The 90s were an incredible time for cartoons. Anyone born in the late 80s or early 90s probably has fantastic memories of Saturday mornings spent watching the amazing animated TV shows of the era.
What's more, a lot of those animated TV shows actually hold up quite well today. This isn't a case of rose-tinted glasses! You remember them fondly... because they actually were pretty good.
And if you were to watch them again today, you'd still find them enjoyable. Here are the best 90s cartoons that still hold up today!
7. Hey Arnold! (1996–2004)
I was actually quite tossed up between choosing Hey Arnold! or Doug. They're both shows focused primarily around a young man and the trials and tribulations he faces as he grows up.
Both shows have a zany best friend, a bully, an interesting family dynamic, a love interest that isn't reciprocated, and plenty of other similarities.
In the end, Hey Arnold! just holds up better than Doug. Visually, it looks and moves much better than Doug, and the storylines feel quite a bit more timeless.
Arnold and his friends will keep you entertained while teaching you plenty of valuable life lessons. And the adults will make you laugh with jokes that went over your head as a child.
6. Rocko's Modern Life (1993–1996)
Rocko's Modern Life is meant to disgust as much as entertain, and it definitely does a great job of both.
Rocko, his dog Spunky, and his friend Heffer Wolfe get into plenty of nasty antics throughout the show, but that doesn't stop it from teaching kids some important life lessons.
There are episodes about recycling, credit card debt, and even the power and influence of advertising.
Rocko's Modern Life almost feels like it was created with kids going back and watching it as adults in mind, because just about every joke holds up—and it's packed with stuff that you probably didn't "get" as a kid that you'll connect with now.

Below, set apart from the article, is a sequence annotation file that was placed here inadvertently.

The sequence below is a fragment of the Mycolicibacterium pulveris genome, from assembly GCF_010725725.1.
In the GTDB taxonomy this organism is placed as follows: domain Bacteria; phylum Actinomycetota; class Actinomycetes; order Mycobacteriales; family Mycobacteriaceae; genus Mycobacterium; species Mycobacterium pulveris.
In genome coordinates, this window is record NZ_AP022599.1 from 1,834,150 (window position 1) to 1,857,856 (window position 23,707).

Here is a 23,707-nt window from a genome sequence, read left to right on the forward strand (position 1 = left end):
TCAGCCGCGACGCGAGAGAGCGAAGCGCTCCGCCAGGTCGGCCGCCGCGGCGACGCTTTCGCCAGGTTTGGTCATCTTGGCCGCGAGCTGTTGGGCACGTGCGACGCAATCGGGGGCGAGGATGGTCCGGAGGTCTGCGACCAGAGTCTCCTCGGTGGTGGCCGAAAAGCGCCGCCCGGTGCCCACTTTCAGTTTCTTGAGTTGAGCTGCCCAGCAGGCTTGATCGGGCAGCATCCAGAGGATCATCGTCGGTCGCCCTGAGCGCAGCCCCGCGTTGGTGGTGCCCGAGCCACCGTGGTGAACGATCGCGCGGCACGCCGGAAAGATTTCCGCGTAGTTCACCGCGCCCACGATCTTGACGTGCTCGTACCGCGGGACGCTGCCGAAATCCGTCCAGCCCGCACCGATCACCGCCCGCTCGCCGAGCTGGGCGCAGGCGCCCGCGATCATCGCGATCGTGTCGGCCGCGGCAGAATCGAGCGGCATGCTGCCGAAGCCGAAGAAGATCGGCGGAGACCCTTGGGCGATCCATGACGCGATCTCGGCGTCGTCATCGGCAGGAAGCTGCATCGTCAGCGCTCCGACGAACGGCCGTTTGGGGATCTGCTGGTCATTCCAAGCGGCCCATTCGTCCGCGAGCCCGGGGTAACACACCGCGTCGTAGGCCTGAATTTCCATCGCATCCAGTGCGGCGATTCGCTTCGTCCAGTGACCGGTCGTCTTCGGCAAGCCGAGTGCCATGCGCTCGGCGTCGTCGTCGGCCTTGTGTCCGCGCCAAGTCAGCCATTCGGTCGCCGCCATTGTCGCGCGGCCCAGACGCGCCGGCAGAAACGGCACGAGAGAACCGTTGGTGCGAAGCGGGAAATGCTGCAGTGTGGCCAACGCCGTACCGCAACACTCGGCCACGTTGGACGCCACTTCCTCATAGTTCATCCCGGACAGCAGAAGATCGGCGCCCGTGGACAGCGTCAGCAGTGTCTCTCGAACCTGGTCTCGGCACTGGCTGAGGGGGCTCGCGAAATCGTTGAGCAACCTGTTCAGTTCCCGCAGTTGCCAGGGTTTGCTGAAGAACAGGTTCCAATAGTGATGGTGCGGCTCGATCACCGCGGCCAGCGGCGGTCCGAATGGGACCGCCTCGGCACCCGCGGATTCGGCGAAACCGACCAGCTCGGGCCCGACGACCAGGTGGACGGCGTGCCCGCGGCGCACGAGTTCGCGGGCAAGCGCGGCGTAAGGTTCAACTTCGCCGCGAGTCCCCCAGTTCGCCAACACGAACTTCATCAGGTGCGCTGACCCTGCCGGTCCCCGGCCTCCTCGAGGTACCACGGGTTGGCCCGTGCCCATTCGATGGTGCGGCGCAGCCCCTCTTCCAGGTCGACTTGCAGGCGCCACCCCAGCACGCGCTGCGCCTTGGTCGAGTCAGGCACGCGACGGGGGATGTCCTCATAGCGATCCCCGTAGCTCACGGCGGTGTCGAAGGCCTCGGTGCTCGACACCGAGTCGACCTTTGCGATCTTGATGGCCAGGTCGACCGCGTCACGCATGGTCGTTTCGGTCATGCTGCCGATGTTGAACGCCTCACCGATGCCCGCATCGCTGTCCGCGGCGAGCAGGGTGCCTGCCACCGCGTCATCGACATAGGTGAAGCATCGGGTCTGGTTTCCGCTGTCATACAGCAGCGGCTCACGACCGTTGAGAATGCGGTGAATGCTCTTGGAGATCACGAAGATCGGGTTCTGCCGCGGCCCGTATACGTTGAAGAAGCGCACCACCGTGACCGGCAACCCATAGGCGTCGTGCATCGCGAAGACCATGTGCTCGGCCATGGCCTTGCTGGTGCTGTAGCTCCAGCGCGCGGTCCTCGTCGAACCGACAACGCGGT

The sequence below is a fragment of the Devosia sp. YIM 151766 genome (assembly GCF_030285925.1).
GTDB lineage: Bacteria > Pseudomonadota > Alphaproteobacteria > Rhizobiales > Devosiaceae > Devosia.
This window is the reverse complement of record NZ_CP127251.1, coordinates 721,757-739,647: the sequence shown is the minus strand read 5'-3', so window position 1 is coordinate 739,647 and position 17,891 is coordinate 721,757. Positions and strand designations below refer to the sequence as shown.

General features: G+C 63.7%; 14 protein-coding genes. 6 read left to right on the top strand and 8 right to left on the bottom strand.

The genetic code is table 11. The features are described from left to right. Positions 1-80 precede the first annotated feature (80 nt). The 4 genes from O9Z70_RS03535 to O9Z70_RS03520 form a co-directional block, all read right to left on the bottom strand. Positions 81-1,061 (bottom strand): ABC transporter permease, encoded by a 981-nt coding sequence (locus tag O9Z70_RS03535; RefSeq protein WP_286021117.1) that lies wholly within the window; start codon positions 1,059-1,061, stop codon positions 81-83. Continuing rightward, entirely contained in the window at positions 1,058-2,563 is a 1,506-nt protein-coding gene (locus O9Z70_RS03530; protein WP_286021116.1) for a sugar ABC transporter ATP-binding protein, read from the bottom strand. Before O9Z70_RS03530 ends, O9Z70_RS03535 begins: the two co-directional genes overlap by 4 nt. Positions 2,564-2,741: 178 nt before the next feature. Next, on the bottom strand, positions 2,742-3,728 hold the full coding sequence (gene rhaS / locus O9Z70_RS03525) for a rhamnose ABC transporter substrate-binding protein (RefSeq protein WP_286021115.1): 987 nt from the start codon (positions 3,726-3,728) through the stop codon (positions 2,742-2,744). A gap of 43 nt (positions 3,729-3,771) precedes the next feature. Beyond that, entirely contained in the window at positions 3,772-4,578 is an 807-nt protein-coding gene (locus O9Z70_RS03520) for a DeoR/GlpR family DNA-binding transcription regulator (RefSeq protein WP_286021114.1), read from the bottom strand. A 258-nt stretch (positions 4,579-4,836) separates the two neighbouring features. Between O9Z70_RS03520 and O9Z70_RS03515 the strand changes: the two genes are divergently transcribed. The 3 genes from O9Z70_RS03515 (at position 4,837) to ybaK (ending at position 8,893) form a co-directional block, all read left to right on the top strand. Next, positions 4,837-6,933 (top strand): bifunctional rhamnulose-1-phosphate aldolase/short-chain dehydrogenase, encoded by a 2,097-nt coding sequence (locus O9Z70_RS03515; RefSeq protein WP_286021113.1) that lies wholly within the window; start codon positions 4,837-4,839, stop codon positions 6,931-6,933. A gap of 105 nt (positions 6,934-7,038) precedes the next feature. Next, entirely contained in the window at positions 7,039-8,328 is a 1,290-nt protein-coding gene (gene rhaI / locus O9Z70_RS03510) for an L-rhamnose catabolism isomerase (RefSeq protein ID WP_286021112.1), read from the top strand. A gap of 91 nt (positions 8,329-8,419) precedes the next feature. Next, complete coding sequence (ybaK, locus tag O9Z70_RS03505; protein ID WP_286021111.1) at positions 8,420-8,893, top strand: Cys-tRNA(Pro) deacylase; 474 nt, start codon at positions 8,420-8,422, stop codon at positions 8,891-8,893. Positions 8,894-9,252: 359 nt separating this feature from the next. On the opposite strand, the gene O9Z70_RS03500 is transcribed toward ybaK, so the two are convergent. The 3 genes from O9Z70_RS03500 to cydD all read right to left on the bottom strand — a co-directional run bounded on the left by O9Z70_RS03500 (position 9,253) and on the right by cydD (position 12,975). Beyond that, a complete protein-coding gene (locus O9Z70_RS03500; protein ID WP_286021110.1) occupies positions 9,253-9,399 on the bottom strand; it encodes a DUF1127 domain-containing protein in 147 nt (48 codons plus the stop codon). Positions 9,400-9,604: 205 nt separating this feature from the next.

5. X-Men: The Animated Series (1992–1997)
X-Men: The Animated Series faithfully recreates many of the best storylines from the comic books in a way that's relatable to kids without changing the core feel of the plotlines.
Like most X-Men media, the show actually has some positive messages against prejudice, with the mutants serving as a stand-in for the oppressed.
Of the shows on the list, this is one of the few that doesn't look perfect today, as the animation doesn't quite hold up. However, the quality stories and entertaining cast of characters more than carries it through to 2019, especially for X-Men fans.
4. Darkwing Duck (1991–1992)
Let's jump right from Batman to a cartoon character who certainly draws some pretty serious inspiration from The Dark Knight... and that's Darkwing Duck.
The show lives in the same universe as Duck Tails, but it's quite a bit different from that show in both tone and feel. Darkwing Duck actually dunks on a lot of the superhero shows that are on this list, but that's part of what makes it so enjoyable.
Because the superhero genre is still so popular today (though mostly on the big screen), the jokes still hold up incredibly well, and the show looks great.
3. Batman: The Animated Series (1992–1995)
Now, we're going to take it back to the comic book world with Batman: The Animated Series.
While not necessarily as dark as Christopher Nolan's movies, the show takes a very dark tone for a cartoon aimed at children. It's just splendid in every way, and whether you watched it in the 90s, or this is your first time, this show is worth watching.
If you're still not sure, this iteration of Batman stars Kevin Conroy as Batman and Mark Hamill as Joker, which is an incredible cast. In fact, some say Hamill's portrayal of the Joker is right up there with Heath Ledger's iconic performance.
2. Rugrats (1991–2004)
Rugrats is a show about a bunch of babies going on adventures. How could that possibly hold up for adults in 2019?
Turns out, there's something timeless about imagination, and that's really all the Rugrats is. It's Tommy Pickles and his ragtag gang of, well, rugrats, experiencing the world through their vivid imaginations.
The show used a crude animation style that actually helps it hold up today because of how interesting it looks.
And if that doesn't work for you, the emotional beats (yes, there are lots of touching moments in this show designed for kids) will help you enjoy it no matter in what year you watch.
1. Spider-Man: The Animated Series (1994–1997)
When it comes to superhero cartoons, Spider-Man truly is the gold standard by which all others should be judged.
Every detail from the storylines to the actual animation are as close to perfect as you'll find for the time period, and this is 100-percent worth going back to even if you're just a casual fan of Spider-Man.
The show is such an accurate representation of the comic book, and it feels like Spider-Man is animating right off the pages.